The issue I have with this award is the way it is presented automatically cast these young and from what I've read from some of the past winners, exceptional engineers into a bracket on the basis of being BEng (Hons) which is illogical in my mind. No one has been able to articulate to my mind (even the EC UKSPEC is quite bad) what exactly MEng or BEng level of work is and to automatically push undergraduates into any defined category before they have even started their career is ludicrous. There are already consequences in industry where top graduate schemes are cutting out BEng Graduates on the basis that their schemes are accredited to CEng.



There is a case with my company where they rejected a young man which I strongly believe was on this basis but luckily he was able to get a job with a local contract partner. Throughout a year working on site, he was so exceptional we offered him a job on more money than any of the graduate class to which he would have been enrolled, but that's out of luck we did not lose such a talent.



Let these young engineers just take pride in their accomplishment and aspire for a career. All these accreditation by institutions and automatic classifications of qualifications while they have their part to play, just muddies the water in many cases and prevents some really good engineers at HND and BEng level from coming to the forth due to corporate and institutional non-sense. If I'm honest with myself even as a Graduate, 70 to 80% of engineering work can be done at the HND level with applicable experience and nobody is championing that.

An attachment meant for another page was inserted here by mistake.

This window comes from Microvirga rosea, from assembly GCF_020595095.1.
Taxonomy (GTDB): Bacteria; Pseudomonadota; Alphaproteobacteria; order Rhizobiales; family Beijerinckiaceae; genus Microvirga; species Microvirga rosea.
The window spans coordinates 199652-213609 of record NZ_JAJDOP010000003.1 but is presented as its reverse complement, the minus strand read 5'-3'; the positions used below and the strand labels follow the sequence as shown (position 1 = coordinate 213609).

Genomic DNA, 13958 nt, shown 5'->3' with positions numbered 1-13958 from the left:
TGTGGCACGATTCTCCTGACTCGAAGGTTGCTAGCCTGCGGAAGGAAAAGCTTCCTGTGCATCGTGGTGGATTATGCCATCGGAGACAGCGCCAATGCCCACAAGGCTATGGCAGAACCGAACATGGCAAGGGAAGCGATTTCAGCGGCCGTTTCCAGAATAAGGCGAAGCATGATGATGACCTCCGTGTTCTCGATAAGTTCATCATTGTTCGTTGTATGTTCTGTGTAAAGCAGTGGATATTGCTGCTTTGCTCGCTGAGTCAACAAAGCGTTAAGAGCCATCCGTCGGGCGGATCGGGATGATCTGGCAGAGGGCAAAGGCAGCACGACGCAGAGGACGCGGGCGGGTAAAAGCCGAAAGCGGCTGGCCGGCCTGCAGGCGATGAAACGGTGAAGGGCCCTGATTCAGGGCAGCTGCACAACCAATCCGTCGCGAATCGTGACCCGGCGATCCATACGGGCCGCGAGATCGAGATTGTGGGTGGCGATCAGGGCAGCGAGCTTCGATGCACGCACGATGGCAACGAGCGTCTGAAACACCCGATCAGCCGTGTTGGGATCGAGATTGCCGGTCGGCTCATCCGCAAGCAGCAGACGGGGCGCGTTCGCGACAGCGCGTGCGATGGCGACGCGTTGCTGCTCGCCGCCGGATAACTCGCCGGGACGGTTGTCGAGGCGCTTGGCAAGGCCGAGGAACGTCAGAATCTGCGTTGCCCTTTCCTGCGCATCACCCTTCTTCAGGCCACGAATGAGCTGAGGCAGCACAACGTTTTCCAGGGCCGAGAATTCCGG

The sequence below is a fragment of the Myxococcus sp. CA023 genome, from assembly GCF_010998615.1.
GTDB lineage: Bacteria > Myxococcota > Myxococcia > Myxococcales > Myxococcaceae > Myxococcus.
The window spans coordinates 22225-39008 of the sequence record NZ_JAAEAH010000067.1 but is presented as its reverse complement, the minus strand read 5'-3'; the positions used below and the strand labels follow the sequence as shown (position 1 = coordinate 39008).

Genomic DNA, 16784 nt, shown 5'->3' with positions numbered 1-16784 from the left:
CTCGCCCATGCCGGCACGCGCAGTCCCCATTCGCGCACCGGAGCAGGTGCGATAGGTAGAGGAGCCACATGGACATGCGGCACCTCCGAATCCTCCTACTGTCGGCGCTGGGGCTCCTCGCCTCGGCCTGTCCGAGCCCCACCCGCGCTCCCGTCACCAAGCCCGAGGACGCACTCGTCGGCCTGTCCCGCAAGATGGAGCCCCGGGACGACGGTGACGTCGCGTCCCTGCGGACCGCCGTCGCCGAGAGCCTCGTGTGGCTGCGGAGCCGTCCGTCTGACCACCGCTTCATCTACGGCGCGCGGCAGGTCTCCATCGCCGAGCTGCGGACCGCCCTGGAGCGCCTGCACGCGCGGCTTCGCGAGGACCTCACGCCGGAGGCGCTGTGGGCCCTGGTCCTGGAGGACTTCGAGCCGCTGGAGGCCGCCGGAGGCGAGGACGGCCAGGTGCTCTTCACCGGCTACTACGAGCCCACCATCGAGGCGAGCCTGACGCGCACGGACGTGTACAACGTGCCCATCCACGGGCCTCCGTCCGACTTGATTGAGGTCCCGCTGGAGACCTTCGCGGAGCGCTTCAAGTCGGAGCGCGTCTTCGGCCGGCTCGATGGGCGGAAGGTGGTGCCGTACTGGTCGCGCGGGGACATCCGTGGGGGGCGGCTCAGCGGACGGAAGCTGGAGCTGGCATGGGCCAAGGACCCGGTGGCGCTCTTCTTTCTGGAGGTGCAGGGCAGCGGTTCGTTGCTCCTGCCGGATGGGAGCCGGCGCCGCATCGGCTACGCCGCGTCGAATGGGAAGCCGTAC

M Wilson MIET
I can't disagree with any of this.

For example, not sure when the change to requiring MEng over BEng(Hons) - or equivalent of course - came in in 1999, I couldn't understand what advantage this was intended to bring to the workplace, and to the core educational base in the art and science of Engineering for the indivudual (esp. the ART of Engineering which is often more important than the science). Although, I am aware of the need to do this based on the international agreements . . . but at least there is a route for individuals without accredited Masters to demonstrate they have "on the job" learning at that level.

As my earlier post demonstrates, I've no beef with there being "levels" in the profession, and we each cut our cloth to suit our means (abilities as well as resources), needs and desires.

Earlier in my career, mid-20's, I was thinking about a more "hands-on" career, and IEng MIEEIE as it was then, regardless of the fact that I had a degree from a course accredited for CEng. I was happy with that, and the fact that, at the time, I could not apply to be a corporate member of IEE (as it was then). The only reason I've gone CEng and EurIng, is that my career path took an unexpected turn, and I began working in a different line to that orignally planned - more aligned with the CEng competences.